Abstract 9689: Left Ventricular Mass Normalized to Lean Body Mass in Children May Obscure the Effect of Hypertension on the Heart
Purpose: In order to make comparisons of left ventricular mass (LVM) measurements among children, several methods of LVM normalization for body size have been developed. LVM has been hypothesized to correlate best with lean body mass (LBM). In addition, hypertension is a known risk factor for left ventricular hypertrophy. This study evaluates the agreement between LVM normalized to LBM (LVML) and LVM normalized to body surface area (LVMB) or height (LVMH). In addition the study evaluates the relationship between each method and systemic blood pressure. Our hypothesis is that LVM normalization to LBM will obscure the effect of hypertension on the LVM.
Methods: Echocardiograms performed from 2009-2010 in 206 children (118 males, age 4 to 18 years) with no structural heart disease or systemic disorders other than hypertension and obesity were analyzed. LVM was calculated from M mode images using the prolate ellipsoid formula. LVM Z scores were calculated using 3 different published nomograms adjusting for height, BSA, and LBM. Intraclass correlation coefficients (ICC) with absolute agreement of single measures were used to assess concordance between LVML Z score with the LVMB and LVMH Z scores. Pearson correlation was done to assess the associations.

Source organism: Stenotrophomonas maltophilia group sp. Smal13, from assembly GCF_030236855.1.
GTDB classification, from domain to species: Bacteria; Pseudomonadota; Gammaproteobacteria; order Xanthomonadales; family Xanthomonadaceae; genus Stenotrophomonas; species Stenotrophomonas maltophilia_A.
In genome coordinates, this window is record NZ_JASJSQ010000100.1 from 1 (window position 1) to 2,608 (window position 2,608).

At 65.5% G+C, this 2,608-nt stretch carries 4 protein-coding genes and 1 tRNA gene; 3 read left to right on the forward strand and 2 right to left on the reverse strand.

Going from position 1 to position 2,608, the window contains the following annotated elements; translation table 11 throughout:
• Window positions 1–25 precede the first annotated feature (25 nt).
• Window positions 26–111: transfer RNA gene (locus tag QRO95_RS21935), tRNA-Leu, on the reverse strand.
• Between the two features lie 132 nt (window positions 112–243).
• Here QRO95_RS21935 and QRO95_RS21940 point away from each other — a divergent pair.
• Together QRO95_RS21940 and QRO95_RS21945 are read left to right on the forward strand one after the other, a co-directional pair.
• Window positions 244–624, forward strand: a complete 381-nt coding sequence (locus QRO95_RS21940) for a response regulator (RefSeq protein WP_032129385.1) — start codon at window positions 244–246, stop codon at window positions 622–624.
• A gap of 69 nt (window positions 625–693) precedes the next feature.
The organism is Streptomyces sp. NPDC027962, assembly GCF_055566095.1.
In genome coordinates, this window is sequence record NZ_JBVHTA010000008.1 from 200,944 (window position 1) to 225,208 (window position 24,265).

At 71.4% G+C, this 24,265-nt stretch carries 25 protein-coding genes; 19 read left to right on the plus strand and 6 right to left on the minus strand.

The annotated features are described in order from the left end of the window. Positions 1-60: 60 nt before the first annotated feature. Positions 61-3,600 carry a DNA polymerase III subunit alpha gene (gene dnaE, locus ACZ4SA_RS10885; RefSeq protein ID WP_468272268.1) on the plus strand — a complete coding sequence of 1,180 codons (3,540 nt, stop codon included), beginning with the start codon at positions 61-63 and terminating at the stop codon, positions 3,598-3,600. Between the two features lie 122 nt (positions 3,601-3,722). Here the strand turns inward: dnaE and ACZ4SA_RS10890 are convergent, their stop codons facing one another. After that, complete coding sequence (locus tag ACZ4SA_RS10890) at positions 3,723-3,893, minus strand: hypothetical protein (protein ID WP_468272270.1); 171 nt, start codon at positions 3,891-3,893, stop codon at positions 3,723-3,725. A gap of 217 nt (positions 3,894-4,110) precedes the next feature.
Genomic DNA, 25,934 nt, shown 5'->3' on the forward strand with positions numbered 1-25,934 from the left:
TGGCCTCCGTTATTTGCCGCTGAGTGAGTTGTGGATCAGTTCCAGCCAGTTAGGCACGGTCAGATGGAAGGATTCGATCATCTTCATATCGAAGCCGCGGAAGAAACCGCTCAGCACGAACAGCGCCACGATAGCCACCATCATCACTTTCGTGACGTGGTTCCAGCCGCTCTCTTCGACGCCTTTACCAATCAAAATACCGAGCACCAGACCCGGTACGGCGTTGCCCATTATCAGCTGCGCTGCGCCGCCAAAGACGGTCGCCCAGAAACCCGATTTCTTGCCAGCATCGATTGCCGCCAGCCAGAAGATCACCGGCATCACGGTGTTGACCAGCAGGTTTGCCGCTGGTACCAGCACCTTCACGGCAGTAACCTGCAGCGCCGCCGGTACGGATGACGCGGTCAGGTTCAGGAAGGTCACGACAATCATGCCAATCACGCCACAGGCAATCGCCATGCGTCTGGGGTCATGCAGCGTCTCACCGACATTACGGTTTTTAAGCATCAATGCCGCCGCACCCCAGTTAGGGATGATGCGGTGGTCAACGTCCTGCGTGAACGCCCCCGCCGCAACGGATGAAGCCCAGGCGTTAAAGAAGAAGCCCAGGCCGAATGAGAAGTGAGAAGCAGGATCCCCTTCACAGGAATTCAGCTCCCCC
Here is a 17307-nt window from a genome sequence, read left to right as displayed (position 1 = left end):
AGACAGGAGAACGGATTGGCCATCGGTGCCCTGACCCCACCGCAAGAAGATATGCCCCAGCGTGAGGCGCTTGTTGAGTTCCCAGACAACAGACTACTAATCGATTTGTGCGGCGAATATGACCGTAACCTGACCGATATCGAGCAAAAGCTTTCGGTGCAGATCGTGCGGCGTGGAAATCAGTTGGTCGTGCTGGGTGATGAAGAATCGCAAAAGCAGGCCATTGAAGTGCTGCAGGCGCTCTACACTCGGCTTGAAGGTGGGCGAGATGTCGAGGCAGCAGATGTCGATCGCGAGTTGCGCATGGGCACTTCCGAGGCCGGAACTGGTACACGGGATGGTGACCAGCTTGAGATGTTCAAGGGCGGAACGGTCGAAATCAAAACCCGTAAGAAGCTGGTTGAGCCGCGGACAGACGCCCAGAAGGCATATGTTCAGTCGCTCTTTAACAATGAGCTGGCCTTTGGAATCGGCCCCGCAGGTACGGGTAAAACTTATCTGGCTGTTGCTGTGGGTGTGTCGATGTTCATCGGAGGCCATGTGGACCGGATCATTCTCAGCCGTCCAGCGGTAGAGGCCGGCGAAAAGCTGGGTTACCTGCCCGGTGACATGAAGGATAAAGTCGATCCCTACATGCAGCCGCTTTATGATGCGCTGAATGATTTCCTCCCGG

Results: Among the 206 patients, 21% had hypertension, 38% were obese, and 10% were obese and hypertensive. Mean BMI Z score was 1.1 ± 1.2, systolic BP Z score 0.6 ± 1.2, and diastolic BP Z score 0.1 ± 0.9. The ICC between LVML and LVMB Z scores was 0.81 (95th% CI: 0.73-0.86, p < 0.001) and between LVML and LVMH Z scores was 0.73 (95th% CI: 0.29-0.87, p < 0.001). Correlations of the 3 LVM Z scores with BP, weight, and BMI Z scores are shown in the table.
Conclusion: LVML has a better correlation with LVMB compared to LVMH. Elevated systolic BP associate with higher LVMH. There was no significant relationship between systolic BP and LVML or LVMB, suggesting that these methods of LVM normalization may mask the effect of hypertension on LVM.
- © 2013 by American Heart Association, Inc.